In the meantime, I quickly emptied all 8 of my bottles within few hours. It was unbelievably hot and dry. I could see hyenas and snakes around while black crows were hovering over so the real question was :
” Is this some bad western movie I am in ?”
My luck came around and I noticed a farm with the sprinklers on. I quickly hopped over the fence and hoped that the owner wouldn’t come out with a rifle pointing in my face. I filtered some water and stayed under the sprinklers to just enjoy myself for a moment. It appeared that I was downing about 3 bottles of water per hour ( ~100 Oz ) and at this rate I would be in trouble very soon.
I was now 3rd overall , some 20 to 30 miles behind Mike and over 100 miles behind Barry. Somehow while moving slow to conserve energy and water, I made it to Willowcreek , OR. I entered the only store in town in the early afternoon and was greeted by few smiles from some local cowboys. Apparently, they saw me suffer some 20 miles back and were surprised I made it to town. They were sipping on some large beers in completely frozen mugs and invited me to join them. This was topped off with two large burgers and very salty fries, a much needed element missing in my system. The locals were all talking to me, kind of your typical scenario – one thought I was crazy while others were simply impressed and wanted to know more about my journey.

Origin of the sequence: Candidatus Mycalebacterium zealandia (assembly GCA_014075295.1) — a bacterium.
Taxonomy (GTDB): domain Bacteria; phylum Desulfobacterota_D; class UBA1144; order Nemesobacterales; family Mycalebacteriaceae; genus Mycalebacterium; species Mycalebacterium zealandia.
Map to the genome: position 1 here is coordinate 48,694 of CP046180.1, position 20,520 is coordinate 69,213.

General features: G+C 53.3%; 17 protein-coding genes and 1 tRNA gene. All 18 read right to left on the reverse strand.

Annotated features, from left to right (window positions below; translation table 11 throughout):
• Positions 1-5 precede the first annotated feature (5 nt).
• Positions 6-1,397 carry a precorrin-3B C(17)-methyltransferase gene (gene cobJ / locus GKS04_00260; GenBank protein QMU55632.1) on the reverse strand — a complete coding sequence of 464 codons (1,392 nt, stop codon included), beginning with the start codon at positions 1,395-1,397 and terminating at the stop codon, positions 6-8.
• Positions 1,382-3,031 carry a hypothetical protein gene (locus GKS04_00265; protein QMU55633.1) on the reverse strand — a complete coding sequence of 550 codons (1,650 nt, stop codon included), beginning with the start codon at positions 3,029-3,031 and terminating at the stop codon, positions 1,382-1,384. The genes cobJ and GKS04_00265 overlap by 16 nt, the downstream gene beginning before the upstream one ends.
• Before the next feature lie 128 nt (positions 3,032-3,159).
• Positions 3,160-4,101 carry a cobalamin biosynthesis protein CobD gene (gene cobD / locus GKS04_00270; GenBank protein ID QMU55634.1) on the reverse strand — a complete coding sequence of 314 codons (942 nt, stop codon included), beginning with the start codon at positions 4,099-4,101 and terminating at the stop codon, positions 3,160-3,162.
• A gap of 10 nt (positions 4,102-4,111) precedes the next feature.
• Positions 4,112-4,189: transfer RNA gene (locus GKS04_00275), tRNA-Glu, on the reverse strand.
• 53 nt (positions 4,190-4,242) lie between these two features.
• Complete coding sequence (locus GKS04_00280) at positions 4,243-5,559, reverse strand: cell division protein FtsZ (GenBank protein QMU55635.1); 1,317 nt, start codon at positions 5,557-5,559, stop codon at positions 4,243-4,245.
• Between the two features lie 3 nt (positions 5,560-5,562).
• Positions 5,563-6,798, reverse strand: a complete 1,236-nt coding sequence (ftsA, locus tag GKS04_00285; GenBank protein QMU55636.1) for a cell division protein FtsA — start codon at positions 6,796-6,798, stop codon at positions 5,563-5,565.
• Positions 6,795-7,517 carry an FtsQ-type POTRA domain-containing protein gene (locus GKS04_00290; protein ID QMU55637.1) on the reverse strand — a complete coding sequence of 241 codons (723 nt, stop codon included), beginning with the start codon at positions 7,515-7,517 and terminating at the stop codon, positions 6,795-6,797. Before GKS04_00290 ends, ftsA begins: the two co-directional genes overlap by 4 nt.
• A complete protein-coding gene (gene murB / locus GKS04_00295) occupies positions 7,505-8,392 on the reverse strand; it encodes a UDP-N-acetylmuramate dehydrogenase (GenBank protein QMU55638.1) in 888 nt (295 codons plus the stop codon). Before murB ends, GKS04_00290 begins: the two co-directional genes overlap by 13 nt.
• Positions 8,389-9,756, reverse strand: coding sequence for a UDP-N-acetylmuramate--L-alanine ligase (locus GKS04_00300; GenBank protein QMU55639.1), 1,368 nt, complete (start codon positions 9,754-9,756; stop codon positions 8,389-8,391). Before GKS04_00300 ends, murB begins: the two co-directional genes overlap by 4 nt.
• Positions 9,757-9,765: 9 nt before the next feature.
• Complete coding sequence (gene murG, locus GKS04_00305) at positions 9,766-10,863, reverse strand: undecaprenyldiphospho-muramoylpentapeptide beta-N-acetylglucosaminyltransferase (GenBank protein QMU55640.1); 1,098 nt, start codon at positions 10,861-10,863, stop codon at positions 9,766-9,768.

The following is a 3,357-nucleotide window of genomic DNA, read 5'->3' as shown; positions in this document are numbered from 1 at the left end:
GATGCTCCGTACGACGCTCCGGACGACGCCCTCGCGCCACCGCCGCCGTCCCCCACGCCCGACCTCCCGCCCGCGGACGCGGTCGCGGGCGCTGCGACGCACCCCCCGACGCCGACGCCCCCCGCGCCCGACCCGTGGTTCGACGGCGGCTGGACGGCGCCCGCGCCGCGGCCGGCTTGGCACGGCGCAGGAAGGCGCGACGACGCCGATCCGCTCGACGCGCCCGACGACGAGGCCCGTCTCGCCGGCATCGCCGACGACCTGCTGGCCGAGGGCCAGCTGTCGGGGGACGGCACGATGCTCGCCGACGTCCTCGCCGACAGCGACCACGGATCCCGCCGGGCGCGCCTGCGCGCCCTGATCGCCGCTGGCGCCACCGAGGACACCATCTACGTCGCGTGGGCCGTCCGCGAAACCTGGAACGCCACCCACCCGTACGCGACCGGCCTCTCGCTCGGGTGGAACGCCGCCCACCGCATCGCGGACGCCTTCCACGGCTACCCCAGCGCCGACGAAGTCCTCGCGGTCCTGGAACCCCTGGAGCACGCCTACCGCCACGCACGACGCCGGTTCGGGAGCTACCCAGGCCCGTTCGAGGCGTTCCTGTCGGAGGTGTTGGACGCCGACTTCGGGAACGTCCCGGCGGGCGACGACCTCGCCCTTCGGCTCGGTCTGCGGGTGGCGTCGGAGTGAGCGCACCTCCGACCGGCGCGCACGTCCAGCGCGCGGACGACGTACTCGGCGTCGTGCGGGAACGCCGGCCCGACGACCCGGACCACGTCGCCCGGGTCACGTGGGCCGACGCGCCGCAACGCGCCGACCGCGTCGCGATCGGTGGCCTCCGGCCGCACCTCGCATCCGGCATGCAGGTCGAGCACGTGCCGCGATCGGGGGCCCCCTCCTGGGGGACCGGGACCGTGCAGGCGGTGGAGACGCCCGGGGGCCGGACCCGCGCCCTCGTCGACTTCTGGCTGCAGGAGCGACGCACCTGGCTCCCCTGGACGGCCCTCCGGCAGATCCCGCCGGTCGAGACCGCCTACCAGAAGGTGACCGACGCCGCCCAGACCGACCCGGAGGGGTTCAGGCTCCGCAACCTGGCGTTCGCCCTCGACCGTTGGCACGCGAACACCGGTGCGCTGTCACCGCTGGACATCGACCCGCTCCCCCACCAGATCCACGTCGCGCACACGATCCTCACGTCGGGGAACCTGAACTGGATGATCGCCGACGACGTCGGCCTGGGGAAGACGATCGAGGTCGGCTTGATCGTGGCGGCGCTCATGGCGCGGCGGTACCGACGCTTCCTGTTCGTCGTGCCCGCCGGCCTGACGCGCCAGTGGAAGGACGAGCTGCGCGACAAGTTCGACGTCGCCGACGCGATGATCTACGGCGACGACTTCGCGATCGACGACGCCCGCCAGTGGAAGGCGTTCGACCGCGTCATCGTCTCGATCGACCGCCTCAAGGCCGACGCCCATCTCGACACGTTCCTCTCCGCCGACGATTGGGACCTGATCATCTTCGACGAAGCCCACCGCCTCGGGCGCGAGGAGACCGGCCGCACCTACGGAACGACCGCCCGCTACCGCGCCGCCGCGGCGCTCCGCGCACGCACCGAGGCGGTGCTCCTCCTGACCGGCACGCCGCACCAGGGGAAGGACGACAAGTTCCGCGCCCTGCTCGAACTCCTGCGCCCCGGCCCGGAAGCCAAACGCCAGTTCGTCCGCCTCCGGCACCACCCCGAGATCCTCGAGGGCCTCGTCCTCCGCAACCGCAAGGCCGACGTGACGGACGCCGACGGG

Vale was the first stop in Oregon for travelers on the Oregon Trail. The town was just 9 miles away, but the scorching afternoon heat was making it super difficult to advance. At least I was loaded with food and cold water. Traffic also increased and so did the temperature. Those 9 miles were a true sufferfest. By the time I reached the gas station in town , I was out of supplies yet again. The hotel options in town did not please me so I pushed towards Ontario at the Idaho border, some 17 miles away. It took me few hours to get there while moving slow and being angry at the sun. I was now completely cooked and ready to go to bed. My wish was to get there before 3pm and avoid the hottest part of the day but I was moving so slow and arrived around 4:30 pm.
The hotel was a bit dingy and the AC complete joke. At least I washed my clothes, ate and cooled down a bit until darkness could arrive to save my day. I kept waking up and after 3 hours of crappy sleep, I decided to move on.
425 miles were behind me two days and sixteen hours after the start. Honestly, I was working really hard to get away from the dangerous hot climate out west. A bit behind my own plan but I was reminding myself that everyone else was suffering just as much.